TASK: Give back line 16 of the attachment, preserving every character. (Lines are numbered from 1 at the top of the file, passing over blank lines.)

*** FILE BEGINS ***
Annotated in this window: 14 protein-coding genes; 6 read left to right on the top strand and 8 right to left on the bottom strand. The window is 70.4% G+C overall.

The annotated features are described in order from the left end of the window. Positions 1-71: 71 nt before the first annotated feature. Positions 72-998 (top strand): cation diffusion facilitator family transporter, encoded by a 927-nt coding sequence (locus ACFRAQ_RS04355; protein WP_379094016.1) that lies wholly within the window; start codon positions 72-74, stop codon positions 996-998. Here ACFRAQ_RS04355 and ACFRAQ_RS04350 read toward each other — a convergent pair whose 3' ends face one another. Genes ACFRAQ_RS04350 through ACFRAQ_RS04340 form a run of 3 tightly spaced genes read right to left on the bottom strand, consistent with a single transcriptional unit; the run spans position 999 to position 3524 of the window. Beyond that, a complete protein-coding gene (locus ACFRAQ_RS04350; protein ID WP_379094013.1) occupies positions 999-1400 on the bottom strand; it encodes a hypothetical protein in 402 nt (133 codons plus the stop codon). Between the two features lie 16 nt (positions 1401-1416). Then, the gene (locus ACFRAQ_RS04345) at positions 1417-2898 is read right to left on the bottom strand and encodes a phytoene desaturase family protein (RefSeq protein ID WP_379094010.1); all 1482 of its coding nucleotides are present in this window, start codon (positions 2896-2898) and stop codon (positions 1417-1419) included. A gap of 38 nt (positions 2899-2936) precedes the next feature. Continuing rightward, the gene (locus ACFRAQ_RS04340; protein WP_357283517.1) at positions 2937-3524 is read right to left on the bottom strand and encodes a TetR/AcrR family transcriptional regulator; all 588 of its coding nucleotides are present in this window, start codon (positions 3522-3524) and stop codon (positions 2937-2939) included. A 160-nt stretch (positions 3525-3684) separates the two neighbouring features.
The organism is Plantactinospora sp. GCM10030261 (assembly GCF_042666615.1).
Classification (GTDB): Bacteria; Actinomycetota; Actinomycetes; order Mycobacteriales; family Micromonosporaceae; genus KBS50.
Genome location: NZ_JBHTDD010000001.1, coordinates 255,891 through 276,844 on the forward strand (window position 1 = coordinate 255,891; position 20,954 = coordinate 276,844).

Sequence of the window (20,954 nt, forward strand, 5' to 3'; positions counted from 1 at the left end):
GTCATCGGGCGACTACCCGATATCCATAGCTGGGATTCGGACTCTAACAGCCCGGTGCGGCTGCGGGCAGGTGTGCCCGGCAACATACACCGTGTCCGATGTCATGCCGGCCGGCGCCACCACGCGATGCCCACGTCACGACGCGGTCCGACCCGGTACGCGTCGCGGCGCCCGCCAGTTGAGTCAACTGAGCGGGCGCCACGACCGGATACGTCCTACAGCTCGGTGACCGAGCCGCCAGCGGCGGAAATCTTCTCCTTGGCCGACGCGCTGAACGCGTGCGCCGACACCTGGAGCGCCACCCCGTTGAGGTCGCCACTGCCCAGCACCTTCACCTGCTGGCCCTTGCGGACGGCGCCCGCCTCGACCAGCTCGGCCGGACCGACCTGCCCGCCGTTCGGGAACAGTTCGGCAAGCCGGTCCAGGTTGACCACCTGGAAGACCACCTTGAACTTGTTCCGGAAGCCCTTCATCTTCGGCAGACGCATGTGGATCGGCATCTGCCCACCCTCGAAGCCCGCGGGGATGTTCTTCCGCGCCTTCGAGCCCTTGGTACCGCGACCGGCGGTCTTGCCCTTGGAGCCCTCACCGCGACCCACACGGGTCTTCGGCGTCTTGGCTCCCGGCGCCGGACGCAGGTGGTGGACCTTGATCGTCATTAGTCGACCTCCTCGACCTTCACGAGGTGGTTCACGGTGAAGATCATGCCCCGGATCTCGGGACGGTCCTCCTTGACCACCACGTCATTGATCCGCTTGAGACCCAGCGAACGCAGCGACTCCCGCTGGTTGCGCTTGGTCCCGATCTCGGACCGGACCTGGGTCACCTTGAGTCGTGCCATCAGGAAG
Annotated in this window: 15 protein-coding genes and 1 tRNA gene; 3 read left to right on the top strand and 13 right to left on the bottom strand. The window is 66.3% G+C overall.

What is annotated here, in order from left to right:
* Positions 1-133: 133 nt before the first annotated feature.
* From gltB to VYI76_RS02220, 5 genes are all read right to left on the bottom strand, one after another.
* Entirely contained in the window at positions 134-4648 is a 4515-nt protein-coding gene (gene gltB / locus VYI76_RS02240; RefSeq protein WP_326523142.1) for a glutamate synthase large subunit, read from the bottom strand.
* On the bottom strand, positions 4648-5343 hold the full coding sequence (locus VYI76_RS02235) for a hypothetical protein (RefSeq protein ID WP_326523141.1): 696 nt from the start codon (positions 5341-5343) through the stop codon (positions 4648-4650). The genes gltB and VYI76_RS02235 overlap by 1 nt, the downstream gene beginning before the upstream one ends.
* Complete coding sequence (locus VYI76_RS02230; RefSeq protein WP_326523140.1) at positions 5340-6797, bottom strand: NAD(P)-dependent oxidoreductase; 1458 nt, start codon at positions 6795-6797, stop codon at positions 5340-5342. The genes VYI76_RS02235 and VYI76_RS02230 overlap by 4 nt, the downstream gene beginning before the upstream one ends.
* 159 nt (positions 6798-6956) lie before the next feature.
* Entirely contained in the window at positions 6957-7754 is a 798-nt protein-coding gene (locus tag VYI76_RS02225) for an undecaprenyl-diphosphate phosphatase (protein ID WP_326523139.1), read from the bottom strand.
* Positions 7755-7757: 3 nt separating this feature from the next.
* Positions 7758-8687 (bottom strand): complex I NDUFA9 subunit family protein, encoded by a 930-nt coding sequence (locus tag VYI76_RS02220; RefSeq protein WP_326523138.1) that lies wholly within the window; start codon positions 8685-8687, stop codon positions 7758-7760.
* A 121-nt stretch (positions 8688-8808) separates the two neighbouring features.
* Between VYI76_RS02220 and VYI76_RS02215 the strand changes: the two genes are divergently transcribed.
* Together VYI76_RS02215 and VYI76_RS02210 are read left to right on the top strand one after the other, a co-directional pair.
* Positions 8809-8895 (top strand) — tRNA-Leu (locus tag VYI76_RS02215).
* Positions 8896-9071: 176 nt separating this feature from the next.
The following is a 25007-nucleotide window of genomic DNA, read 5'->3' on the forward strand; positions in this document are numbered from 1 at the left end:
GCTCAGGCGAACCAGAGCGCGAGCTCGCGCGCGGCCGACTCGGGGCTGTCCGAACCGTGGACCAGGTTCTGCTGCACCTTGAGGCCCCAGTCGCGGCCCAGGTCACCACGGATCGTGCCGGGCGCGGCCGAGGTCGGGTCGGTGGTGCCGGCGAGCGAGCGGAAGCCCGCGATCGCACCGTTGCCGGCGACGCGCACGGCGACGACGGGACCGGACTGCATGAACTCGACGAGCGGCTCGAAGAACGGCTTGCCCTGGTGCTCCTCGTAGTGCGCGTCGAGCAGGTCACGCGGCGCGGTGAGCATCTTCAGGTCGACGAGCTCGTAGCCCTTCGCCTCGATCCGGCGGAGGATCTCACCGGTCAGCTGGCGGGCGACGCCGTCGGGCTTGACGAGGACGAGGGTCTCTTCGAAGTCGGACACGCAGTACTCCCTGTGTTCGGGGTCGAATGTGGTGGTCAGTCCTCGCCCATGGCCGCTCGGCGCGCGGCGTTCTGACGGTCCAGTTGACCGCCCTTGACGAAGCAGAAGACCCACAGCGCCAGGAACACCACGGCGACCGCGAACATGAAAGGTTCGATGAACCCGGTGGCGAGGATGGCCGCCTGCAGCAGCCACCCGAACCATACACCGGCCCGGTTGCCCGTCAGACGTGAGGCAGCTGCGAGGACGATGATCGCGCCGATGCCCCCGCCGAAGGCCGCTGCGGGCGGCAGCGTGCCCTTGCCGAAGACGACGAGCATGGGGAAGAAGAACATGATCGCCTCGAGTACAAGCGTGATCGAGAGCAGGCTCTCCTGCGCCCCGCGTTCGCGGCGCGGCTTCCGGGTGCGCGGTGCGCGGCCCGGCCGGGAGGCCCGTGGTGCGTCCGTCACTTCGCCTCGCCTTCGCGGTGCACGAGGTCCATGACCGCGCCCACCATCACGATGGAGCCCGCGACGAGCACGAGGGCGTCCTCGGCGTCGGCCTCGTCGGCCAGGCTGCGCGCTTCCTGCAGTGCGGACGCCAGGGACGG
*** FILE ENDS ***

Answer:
* Entirely contained in the window at positions 6957-7754 is a 798-nt protein-coding gene (locus tag VYI76_RS02225) for an undecaprenyl-diphosphate phosphatase (protein ID WP_326523139.1), read from the bottom strand.